To undeceive them as soon as he could was what appeared most necessary; but how to do that he knew not. He could not bear to beg of any of the neighbouring gentlemen – indeed he knew none of them but Stockton (who was the last man in the world he desired to meet), for all the rest were at a great distance, and the elder Somerive had never sought their acquaintance: some were too expensive for him, and others too ignorant to afford him any pleasure in their society. By the richest he was contemned as a petty gentleman; and by the rest envied as the future possessor of Rayland Hall – and therefore very little intercourse had ever passed between them and the family at West Wolverton. While Orlando, whom his hospitable acquaintance had the consideration to leave by himself, was meditating on his wretched and forlorn situation, a young man was introduced into the room, in whom he immediately recollected a clerk to the lawyer to whom his unsuccessful note had been written; who, immediately acknowledging him, changed as he was, related, that Mr Brock having shewn him the note, and declaimed against it as an imposition, it being, he said, perfectly well known that Orlando Somerive was dead – the young man thought he recollected his hand, there having been formerly some degree of intimacy between them; and unwilling to dispute the point with Brock, who was, he told him, Solicitor in the depending cause between the Bishop and the Somerive family, he had made some excuse of business, and came to see himself whether it was his old friend, or some one wishing to represent him.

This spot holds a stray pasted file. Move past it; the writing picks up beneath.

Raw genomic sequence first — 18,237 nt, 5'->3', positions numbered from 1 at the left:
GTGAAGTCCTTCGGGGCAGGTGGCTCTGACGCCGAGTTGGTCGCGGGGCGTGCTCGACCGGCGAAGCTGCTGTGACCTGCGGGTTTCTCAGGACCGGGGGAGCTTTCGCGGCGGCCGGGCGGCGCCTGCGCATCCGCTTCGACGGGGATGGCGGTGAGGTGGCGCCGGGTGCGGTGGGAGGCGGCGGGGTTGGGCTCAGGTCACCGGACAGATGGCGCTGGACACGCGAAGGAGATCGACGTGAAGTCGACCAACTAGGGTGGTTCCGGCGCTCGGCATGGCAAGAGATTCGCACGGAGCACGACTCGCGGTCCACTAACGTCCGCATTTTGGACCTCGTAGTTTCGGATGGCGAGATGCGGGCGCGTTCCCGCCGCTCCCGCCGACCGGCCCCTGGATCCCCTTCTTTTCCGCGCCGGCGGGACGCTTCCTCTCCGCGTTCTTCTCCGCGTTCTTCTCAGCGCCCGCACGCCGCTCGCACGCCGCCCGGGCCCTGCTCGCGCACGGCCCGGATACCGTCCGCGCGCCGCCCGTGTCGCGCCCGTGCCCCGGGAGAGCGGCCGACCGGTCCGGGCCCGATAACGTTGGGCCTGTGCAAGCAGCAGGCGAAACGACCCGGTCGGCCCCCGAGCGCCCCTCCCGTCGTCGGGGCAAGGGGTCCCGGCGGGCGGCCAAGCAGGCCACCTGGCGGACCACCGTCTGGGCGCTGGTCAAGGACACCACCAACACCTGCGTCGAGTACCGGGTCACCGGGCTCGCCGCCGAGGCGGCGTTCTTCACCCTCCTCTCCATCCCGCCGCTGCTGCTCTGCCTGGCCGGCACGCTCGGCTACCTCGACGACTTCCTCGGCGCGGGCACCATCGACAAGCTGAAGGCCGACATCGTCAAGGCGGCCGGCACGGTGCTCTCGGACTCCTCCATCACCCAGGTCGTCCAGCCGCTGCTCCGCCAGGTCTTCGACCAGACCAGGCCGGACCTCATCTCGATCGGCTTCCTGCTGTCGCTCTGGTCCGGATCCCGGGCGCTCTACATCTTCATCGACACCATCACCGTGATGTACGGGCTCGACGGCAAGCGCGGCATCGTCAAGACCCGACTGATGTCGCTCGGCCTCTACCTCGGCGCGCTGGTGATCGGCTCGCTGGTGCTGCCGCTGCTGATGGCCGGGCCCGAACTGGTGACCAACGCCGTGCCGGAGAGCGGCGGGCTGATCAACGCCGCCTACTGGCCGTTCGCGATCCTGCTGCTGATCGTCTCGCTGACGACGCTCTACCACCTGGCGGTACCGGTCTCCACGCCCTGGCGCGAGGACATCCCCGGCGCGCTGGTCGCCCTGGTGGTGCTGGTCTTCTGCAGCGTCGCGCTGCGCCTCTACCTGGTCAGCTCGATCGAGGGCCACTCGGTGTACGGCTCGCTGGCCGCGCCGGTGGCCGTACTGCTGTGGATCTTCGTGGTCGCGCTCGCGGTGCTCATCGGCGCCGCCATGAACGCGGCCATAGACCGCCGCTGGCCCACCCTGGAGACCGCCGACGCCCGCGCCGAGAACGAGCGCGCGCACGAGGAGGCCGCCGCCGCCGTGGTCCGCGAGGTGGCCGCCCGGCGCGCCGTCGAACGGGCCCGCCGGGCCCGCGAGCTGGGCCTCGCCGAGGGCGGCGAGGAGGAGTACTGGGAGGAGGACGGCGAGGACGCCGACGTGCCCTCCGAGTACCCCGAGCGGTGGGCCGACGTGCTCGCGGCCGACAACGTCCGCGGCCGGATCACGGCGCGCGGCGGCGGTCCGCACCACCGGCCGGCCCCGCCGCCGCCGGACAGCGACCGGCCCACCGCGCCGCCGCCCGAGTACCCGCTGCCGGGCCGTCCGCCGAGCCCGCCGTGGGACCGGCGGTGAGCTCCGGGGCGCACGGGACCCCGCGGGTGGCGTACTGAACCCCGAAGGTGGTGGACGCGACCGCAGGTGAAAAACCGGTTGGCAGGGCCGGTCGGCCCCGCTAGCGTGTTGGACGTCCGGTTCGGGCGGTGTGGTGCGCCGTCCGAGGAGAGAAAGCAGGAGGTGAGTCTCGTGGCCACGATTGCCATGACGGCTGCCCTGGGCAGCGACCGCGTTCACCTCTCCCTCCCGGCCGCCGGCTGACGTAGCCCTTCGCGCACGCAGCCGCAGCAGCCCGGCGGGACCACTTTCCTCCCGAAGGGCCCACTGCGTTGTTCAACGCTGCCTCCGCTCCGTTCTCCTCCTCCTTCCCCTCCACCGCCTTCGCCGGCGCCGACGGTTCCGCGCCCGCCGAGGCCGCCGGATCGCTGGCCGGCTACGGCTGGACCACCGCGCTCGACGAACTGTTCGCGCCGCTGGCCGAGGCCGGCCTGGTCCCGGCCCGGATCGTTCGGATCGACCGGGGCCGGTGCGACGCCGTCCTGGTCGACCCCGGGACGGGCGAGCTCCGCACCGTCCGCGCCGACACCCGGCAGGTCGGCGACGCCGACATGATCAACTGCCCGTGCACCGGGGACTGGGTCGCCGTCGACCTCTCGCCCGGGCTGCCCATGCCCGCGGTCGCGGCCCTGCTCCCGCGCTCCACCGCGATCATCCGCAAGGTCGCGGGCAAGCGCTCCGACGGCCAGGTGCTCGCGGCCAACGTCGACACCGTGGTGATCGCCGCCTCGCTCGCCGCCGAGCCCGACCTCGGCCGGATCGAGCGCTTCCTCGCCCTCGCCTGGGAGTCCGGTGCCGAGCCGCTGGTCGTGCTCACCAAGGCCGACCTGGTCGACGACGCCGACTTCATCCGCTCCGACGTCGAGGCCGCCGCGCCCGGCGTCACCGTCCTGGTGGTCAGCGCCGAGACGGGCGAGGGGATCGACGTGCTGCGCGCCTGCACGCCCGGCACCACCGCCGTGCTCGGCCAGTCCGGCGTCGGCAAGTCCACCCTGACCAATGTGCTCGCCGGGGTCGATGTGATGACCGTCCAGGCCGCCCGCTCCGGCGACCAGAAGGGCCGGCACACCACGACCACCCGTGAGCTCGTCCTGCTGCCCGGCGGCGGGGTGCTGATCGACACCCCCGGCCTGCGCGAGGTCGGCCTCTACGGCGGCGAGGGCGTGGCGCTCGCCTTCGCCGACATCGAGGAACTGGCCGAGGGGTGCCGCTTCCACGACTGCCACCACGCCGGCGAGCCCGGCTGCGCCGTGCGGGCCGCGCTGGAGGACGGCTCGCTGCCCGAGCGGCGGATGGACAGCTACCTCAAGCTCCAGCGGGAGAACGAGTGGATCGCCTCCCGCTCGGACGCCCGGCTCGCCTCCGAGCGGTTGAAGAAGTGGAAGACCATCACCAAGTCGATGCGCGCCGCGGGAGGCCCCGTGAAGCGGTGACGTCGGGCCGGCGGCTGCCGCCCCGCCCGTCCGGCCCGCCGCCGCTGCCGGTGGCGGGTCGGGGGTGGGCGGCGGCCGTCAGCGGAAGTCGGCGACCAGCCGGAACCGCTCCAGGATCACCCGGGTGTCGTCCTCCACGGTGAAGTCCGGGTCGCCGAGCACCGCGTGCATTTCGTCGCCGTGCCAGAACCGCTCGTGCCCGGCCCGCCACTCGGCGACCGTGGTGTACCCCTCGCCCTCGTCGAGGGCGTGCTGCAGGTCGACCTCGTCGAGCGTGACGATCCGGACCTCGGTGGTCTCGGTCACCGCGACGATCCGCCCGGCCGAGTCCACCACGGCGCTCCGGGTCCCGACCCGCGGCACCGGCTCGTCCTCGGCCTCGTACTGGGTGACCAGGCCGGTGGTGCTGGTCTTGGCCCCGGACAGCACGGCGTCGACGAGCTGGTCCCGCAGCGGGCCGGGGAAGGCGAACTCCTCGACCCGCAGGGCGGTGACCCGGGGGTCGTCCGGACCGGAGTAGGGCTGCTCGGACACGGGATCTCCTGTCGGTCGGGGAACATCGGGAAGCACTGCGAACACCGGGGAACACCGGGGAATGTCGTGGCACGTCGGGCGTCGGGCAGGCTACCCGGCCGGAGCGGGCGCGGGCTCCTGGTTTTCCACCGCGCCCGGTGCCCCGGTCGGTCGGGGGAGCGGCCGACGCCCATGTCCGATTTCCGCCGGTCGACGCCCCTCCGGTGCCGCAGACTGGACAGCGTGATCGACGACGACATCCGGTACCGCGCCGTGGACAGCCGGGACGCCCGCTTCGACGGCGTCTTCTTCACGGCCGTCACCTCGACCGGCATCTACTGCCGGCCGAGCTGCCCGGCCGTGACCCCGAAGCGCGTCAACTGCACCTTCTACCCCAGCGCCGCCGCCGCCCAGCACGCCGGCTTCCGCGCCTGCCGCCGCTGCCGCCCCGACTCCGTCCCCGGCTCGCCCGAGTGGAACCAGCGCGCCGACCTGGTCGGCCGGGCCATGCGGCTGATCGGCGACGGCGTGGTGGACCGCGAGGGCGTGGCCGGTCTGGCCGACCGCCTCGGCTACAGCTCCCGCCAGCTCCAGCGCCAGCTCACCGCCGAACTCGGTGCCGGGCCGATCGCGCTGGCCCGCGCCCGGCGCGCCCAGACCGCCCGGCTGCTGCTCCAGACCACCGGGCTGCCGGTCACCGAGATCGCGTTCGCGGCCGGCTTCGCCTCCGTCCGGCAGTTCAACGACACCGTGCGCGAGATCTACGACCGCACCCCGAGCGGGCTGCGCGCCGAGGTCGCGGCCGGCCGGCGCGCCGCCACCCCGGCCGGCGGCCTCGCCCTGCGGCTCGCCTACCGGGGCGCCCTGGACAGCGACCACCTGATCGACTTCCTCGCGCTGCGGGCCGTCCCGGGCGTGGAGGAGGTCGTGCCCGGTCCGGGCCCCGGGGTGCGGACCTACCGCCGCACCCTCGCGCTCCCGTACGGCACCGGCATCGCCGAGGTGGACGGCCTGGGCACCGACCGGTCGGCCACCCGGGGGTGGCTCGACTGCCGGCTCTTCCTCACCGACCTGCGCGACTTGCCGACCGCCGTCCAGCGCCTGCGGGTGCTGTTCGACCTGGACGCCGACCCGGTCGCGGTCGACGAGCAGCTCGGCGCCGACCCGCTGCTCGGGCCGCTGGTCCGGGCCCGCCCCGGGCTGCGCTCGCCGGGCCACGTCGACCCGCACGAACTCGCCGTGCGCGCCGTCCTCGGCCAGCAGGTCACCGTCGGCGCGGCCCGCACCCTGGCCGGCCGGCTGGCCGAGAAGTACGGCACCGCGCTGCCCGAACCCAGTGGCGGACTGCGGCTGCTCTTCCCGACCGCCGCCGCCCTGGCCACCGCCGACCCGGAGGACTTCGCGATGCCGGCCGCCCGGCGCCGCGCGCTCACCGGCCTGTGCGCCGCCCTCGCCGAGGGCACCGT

All the difficulties which Orlando had to encounter as to going to London were now removed at once – This young man, Mr Dawson, offered not only to supply him with money but clothes; and they agreed to proceed together to the town in the dusk, as Orlando did not wish to be known, nor indeed to be seen, in his present condition. This being settled, Orlando would immediately have taken leave of his humane hostess; but she entreated both him and his friend to stay dinner, with a frankness and good humour which Dawson was less disposed than Orlando to resist. As soon as it was nearly dark she ordered him to be accommodated with a horse, and sent a servant with him to bring it back.

With a thousand grateful acknowledgments Orlando took his leave; and with an agonizing sigh left, as he believed for ever, the paternal house and the neighbourhood of the Hall, without having been able to indulge his melancholy by visiting the turret.